This in-depth case study in Colorado examines the degree to which key players in the child welfare, early intervention/preschool special education (EI/Preschool SPED) and early care and education (ECE) systems (e.g. Head Start, preschool, child care centers, family child care homes) collaborate to meet the developmental needs of children ages 0-5 who are involved in the child welfare system. An ecological perspective serves as the conceptual framework to support the goals of the project and to guide the development of this study (Bronfenbrenner, 1979). This research includes a quantitative analysis of data from the National Survey of Child and Adolescent Wellbeing (NSCAW, a nationally representative sample of children involved in the child welfare system). Additional quantitative research was conducted through two surveys (optional paper or on-line survey) in Colorado between 2005-2006: the Foster Parent Survey, a statewide survey of foster parents drawn from public and private agency lists of licensed families (n=266), and the Child Welfare Caseworker Survey, a statewide survey of child welfare caseworkers and caseworker supervisors drawn from public and private agency lists (n=339). This study is restricted from general dissemination. Users can request access to two datasets and associated documentation via restricted data use agreements.
The Washington-D.C. based National Association for the Education of Young Children (NAEYC) welcomes applications for a program coordinator position. The successful applicant will provide technical assistance related to the policies and procedures of the NAEYC accreditation process. He or she will also work with clients and consumers throughout all aspects of the accreditation process. Applicants should have one to two years of administrative experience as well as knowledge of NAEYC's early childhood program accreditation system.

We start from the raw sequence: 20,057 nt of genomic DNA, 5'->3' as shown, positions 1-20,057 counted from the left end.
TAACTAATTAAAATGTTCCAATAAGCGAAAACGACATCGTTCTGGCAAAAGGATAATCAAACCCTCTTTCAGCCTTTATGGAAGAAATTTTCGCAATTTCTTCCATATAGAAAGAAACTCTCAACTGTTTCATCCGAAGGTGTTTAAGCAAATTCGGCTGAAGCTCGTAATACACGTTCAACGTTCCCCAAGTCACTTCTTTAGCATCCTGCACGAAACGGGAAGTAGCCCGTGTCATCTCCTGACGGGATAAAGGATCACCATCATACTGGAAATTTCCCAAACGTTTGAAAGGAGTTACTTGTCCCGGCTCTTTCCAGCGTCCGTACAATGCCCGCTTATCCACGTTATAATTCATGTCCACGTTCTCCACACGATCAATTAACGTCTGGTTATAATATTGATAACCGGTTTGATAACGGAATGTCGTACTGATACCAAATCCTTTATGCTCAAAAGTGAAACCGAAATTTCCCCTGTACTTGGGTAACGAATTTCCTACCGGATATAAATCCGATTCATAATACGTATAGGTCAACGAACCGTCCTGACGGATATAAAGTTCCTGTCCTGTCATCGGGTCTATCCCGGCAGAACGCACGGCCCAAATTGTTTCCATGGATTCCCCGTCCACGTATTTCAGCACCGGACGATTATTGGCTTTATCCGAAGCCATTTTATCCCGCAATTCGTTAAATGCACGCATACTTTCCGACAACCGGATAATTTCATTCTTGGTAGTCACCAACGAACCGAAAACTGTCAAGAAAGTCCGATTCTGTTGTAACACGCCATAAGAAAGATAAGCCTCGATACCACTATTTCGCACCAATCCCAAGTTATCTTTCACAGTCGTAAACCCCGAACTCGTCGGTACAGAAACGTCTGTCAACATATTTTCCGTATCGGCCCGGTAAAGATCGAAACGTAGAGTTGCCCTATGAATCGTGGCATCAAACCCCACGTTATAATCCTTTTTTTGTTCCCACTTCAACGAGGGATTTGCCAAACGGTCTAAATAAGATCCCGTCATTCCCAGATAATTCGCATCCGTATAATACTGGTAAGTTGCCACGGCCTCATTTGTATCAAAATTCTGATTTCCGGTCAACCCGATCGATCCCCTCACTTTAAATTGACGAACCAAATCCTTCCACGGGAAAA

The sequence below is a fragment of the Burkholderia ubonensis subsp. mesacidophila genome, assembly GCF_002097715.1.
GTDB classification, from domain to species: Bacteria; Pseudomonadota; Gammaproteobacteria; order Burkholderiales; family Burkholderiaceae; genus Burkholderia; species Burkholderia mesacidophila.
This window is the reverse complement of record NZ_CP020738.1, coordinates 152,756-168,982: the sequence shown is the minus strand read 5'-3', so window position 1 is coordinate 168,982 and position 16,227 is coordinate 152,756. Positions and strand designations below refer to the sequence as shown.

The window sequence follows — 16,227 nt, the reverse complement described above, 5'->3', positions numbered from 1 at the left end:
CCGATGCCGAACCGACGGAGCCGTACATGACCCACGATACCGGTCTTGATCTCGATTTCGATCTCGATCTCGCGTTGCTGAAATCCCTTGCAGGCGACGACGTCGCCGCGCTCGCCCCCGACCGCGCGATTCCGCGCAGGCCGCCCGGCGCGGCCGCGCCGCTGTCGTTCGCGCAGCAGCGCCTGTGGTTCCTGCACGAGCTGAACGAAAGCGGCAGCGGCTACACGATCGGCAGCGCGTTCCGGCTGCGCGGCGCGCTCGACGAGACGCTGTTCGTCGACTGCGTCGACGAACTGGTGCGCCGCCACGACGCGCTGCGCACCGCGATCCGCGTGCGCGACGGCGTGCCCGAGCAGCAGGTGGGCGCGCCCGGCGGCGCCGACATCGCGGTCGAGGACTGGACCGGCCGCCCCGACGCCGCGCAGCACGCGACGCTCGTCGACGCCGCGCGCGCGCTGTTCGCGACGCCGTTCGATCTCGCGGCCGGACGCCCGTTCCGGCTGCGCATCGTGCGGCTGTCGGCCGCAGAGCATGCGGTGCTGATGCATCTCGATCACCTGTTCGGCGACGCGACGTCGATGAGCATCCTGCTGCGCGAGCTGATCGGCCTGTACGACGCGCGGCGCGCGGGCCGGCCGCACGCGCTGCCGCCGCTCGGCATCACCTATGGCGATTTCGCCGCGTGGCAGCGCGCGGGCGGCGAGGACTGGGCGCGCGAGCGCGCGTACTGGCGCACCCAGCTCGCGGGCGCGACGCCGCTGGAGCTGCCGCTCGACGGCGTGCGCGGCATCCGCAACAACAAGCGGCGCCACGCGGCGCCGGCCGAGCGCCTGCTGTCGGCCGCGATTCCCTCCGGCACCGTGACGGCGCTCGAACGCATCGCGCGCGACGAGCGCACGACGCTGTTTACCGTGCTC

The New York City-based MDRC welcomes applications for a Research Analyst position in the area of family well-being and children's development. The successful candidate will work on projects and studies related to high-quality preschool and children's long term trajectories and outcomes. Specific duties include participation in site recruitment, field research, technical assistance activities, design and implementation of program evaluation, and other general project support. Applicants should hold a graduate level degree and possess basic understanding of qualitative and quantitative research methods.
Research Connections is supported by grant #90YE0104 from the Office of Planning, Research and Evaluation, Administration for Children and Families, U.S. Department of Health and Human Services. The contents are solely the responsibility of the National Center for Children in Poverty and the Inter-university Consortium for Political and Social Research and do not necessarily represent the official views of the Office of Planning, Research and Evaluation, the Administration for Children and Families, or the U.S. Department of Health and Human Services.